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Australia finds way to stop SARS-CoV-2 replication in infected human cells

14 July 2021 | News

The collaborating team will now move to test the approach in animal studies and eventually a clinical trial

image credit- shutterstock

image credit- shutterstock

Scientists at Australia's Peter Doherty Institute for Infection and Immunity (Doherty Institute) and Peter MacCallum Cancer Centre have found a way to stop the SARS-CoV-2 virus from replicating in infected human cells, in a major step towards a new treatment for this and future pandemic viruses.

This discovery builds on research which started at Peter Mac in 2019 – when Dr Mohamed Fareh and Professor Joe Trapani showed a CRISPR gene editing tool could be used to eliminate abnormal RNAs that drive children’s cancers.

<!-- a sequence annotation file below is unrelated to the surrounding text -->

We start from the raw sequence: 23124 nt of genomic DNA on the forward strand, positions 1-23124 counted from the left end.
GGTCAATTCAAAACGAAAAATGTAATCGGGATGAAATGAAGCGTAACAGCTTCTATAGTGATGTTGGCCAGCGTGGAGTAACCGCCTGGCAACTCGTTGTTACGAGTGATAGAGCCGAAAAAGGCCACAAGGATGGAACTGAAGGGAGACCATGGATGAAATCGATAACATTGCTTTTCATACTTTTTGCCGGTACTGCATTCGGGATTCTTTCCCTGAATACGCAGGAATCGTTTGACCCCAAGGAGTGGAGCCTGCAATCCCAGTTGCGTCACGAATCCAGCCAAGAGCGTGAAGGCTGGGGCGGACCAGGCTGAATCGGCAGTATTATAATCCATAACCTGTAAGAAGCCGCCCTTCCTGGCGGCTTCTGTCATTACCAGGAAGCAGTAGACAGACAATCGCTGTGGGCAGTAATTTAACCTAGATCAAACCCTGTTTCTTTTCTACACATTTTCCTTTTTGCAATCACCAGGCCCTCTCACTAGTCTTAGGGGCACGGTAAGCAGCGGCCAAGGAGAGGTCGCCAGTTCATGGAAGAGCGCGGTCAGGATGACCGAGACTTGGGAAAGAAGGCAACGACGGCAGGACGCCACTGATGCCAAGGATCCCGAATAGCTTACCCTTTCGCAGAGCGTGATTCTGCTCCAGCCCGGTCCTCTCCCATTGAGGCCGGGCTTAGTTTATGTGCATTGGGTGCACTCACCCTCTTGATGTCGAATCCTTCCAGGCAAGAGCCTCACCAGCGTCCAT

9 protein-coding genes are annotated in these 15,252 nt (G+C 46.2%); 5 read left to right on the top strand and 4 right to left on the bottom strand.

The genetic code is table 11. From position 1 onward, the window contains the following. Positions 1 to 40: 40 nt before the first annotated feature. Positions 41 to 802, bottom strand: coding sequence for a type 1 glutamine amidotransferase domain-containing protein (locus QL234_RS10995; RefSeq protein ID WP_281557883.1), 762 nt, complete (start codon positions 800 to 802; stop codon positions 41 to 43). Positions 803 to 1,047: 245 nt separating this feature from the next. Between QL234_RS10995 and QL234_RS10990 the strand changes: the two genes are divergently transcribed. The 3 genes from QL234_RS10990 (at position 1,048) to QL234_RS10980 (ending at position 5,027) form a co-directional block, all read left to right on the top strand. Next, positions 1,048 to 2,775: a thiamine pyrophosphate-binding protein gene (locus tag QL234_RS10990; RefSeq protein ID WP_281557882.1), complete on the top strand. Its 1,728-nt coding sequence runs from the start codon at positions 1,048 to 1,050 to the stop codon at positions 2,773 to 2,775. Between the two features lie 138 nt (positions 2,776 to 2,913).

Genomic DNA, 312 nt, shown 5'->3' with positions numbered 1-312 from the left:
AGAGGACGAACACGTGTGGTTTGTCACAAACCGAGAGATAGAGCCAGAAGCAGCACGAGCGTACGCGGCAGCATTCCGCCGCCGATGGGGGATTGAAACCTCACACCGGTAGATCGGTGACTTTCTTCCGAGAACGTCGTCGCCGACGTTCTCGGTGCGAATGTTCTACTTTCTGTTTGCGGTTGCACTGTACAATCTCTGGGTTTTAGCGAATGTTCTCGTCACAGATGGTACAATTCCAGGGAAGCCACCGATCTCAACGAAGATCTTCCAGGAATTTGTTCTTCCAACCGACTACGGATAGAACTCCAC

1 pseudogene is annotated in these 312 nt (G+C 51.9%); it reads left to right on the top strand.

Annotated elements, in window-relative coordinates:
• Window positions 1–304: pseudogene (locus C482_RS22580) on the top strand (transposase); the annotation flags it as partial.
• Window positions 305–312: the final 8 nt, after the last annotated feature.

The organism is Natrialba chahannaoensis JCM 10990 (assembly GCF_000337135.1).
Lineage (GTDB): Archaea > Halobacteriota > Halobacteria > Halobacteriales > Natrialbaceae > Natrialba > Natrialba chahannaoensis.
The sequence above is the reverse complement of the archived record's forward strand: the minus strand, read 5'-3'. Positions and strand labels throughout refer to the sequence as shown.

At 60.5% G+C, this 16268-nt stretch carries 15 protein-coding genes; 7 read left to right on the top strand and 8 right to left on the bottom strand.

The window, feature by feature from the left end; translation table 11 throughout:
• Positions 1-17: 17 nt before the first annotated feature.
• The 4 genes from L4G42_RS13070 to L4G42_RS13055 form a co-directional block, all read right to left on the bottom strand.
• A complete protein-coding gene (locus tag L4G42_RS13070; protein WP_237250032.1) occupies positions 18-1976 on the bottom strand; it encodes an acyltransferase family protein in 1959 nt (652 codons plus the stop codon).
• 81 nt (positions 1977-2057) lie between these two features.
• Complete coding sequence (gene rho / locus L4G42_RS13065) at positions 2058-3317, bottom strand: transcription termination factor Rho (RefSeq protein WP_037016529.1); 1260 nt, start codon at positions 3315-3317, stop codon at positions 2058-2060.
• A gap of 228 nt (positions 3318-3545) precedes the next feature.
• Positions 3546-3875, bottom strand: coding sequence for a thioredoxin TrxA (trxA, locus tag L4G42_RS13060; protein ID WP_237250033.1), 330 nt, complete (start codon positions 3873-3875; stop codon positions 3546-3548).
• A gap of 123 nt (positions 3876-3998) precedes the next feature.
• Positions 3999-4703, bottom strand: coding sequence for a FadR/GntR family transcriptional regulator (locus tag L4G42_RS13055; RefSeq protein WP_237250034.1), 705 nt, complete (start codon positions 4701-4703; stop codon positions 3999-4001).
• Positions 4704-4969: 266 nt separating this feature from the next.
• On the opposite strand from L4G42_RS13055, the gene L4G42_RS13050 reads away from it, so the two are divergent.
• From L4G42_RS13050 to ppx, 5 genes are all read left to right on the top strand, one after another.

In collaboration with Director Professor Sharon Lewin and Dr Wei Zhao from the Doherty Institute, this same approach has been shown to suppress replication of the RNA virus SARS-CoV-2 – and importantly its “variants of concern” – in a test tube model.

Published in Nature Communications on 13 July, at its core is an enzyme (CRISPR-Cas13b) that binds to target RNAs and degrades part of the virus’ genome needed to replicate inside cells. The collaborating team will now move to test this approach in animal studies and eventually a clinical trial.

“The flexibility of CRISPR-Cas13 – which only needs the viral sequence – means we can look to rapidly design antivirals for COVID-19 and any new emerging viruses,” Professor Lewin said.

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